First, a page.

KALAMAZOO, Mich. (AP) — No genetic material from Asian carp turned up in 200 water samples taken from Michigan's Kalamazoo River in July, one of a series of tests for the aquatic invaders in Great Lakes tributaries, officials said Thursday.
The samples were taken by the U.S. Fish and Wildlife Service, which is monitoring Great Lakes tributaries for signs of the invasive fish.
DNA from bighead and silver carp has been detected in Chicago-area waterways, raising concerns that they may be near Lake Michigan. Both were imported from Asia. Officials are trying to prevent them from reaching the Great Lakes, where they could out-compete native fish for food.
As part of a larger monitoring program, tributaries of Lake Michigan also were sampled, the Michigan Department of Natural Resources said. They are the Muskegon, St. Joseph and Grand rivers. Tests also were conducted on Lake St. Clair, the Detroit River and tributaries of western Lake Erie, including the Belle, Black and Swan rivers.
Test results for these locations will be available later this year, the DNR said.
"We appreciate the coordination and resources made available by the Great Lakes Restoration Initiative and the U.S. Fish and Wildlife Service in this early monitoring and detection effort," DNR Fisheries Division Chief Jim Dexter said in a statement. "Traditional fish sampling that uses electrofishing or netting is inefficient at collecting fish that are in low numbers. These ... efforts allow us to be strategic about collecting information and focusing further monitoring or control efforts if needed."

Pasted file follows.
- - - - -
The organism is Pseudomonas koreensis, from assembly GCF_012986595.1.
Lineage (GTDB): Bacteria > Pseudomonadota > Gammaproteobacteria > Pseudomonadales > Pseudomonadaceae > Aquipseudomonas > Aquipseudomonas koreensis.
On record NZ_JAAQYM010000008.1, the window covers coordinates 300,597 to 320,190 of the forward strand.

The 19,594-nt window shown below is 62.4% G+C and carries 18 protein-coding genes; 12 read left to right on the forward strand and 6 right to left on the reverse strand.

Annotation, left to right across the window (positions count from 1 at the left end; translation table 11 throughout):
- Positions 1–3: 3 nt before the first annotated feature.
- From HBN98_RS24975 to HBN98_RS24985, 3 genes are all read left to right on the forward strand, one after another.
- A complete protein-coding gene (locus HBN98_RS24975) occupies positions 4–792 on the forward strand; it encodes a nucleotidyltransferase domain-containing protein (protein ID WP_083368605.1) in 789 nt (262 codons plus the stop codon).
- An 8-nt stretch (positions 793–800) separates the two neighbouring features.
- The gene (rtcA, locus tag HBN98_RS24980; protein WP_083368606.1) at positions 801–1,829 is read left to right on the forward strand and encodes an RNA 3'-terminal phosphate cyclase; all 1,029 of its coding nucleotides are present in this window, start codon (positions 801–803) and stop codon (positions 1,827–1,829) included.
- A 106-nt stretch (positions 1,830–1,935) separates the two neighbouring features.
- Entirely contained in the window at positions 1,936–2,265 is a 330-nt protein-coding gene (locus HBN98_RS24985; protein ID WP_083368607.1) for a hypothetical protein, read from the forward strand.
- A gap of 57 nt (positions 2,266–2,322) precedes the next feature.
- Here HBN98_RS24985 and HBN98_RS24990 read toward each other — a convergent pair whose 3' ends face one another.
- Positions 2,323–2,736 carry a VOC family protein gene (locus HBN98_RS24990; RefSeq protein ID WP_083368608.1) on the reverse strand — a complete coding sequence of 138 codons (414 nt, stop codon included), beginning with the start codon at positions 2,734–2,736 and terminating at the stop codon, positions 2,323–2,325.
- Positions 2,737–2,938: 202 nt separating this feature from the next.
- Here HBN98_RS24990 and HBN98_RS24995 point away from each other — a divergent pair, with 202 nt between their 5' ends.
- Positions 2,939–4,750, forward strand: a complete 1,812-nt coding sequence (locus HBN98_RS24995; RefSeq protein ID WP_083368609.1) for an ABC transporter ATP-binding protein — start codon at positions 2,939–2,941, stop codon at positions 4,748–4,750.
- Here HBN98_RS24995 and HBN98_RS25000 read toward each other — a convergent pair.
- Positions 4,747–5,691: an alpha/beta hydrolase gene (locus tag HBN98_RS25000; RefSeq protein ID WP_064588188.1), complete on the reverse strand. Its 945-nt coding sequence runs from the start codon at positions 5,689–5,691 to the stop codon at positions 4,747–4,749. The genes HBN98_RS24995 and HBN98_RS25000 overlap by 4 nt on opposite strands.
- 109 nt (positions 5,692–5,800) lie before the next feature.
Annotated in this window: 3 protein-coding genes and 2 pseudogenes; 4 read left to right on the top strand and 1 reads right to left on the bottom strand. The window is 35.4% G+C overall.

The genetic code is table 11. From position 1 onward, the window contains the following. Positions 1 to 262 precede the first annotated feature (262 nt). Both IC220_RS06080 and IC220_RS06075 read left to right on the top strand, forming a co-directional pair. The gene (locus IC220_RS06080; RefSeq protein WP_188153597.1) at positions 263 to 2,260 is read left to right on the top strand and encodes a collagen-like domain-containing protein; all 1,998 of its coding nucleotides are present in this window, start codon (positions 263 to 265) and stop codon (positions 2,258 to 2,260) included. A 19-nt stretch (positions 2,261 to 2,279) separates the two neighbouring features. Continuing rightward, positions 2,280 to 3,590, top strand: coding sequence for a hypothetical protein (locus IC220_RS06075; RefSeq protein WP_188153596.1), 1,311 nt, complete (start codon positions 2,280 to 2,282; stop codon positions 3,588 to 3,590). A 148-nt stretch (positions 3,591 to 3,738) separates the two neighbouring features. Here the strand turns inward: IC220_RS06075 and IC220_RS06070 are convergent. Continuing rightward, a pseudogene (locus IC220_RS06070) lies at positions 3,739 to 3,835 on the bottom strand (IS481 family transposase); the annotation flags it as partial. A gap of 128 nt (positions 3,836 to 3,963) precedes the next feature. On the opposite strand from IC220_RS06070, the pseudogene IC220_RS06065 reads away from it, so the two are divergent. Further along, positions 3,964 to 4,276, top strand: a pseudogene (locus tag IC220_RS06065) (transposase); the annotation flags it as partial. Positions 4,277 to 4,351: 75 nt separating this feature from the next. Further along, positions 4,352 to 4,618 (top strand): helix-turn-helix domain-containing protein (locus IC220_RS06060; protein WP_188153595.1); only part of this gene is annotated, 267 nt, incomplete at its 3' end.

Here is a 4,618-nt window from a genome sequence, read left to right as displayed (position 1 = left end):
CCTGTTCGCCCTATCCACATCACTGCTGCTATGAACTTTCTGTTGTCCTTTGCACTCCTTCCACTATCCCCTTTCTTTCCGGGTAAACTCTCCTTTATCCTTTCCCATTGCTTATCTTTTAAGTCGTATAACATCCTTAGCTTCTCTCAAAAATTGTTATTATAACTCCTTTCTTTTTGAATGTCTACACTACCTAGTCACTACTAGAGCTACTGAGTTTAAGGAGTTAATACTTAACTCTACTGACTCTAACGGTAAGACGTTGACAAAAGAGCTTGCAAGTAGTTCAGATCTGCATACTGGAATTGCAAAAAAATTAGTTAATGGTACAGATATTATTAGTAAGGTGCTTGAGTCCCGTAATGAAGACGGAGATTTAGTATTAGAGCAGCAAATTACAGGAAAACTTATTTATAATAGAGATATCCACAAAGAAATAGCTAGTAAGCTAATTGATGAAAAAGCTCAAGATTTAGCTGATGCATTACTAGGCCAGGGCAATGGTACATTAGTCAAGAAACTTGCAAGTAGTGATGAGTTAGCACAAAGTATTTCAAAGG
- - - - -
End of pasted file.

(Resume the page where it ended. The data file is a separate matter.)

The state agency said it is asking boaters and anglers to report fish they think may be Asian carp.
"We need the people who are on the water ... to be our eyes and ears across the landscape," said DNR official Tammy Newcomb. "These individuals should be observant and report fish they believe are Asian carp."
Video for identifying Asian carp: http://bit.ly/1f5IHlT
Asian carp questions and answers: http://www.michigan.gov/asiancarp